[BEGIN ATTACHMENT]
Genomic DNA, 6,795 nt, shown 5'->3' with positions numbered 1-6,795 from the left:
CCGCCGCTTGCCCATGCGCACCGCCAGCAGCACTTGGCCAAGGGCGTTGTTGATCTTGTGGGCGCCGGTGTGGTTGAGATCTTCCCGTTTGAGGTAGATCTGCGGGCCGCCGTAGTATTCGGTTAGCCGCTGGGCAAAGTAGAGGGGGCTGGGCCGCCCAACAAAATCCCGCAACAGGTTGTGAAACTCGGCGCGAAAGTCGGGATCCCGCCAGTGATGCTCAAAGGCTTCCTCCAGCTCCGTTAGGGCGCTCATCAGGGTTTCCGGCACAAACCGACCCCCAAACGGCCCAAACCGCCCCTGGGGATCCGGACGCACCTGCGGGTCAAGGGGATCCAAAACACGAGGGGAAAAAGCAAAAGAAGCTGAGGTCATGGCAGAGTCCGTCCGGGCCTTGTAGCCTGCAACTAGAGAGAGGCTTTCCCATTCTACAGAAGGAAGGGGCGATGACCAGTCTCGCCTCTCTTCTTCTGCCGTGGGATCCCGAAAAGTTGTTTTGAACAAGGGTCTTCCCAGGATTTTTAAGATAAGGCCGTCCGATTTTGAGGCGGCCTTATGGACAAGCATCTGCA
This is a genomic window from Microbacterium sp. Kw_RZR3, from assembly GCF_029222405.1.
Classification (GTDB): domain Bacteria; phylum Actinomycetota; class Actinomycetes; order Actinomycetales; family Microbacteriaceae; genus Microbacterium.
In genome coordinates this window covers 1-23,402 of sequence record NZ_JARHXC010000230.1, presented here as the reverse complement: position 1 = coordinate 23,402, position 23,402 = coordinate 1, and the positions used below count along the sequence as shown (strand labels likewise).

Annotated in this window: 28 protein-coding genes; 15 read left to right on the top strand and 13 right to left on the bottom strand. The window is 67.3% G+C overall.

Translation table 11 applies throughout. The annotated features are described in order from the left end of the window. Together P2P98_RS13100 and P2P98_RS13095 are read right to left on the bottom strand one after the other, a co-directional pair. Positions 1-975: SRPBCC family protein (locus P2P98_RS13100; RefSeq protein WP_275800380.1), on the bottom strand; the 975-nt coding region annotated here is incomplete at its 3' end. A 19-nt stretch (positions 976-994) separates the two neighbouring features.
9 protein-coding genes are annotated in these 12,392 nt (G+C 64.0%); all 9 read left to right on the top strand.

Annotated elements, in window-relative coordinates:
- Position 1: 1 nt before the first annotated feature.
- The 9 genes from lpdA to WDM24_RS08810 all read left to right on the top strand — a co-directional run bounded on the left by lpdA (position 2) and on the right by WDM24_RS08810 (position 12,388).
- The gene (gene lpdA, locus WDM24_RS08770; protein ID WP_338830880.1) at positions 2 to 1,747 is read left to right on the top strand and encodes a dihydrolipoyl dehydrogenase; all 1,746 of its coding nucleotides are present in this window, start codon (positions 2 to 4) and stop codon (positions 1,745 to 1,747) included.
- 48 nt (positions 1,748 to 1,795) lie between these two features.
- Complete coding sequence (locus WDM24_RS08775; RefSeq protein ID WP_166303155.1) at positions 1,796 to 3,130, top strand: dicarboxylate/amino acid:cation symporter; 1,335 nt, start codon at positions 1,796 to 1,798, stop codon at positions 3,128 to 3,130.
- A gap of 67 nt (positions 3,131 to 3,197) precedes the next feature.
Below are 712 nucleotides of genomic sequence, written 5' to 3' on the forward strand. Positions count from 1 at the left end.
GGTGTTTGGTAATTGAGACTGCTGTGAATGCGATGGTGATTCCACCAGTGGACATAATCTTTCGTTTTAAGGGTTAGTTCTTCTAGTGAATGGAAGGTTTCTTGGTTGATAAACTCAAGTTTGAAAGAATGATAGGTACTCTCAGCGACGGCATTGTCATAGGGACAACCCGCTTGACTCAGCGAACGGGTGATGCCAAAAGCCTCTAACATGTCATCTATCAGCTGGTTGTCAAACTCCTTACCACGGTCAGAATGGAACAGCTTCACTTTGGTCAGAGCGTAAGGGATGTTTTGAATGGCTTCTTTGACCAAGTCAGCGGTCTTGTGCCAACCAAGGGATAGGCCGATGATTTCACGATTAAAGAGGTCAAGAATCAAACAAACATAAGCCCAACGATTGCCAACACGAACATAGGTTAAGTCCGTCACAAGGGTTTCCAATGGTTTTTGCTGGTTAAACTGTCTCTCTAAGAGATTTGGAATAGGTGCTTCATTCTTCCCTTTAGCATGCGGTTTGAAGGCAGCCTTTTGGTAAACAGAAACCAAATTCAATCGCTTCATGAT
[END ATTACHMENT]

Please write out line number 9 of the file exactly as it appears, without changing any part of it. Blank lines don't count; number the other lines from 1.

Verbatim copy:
Annotated elements, in window-relative coordinates: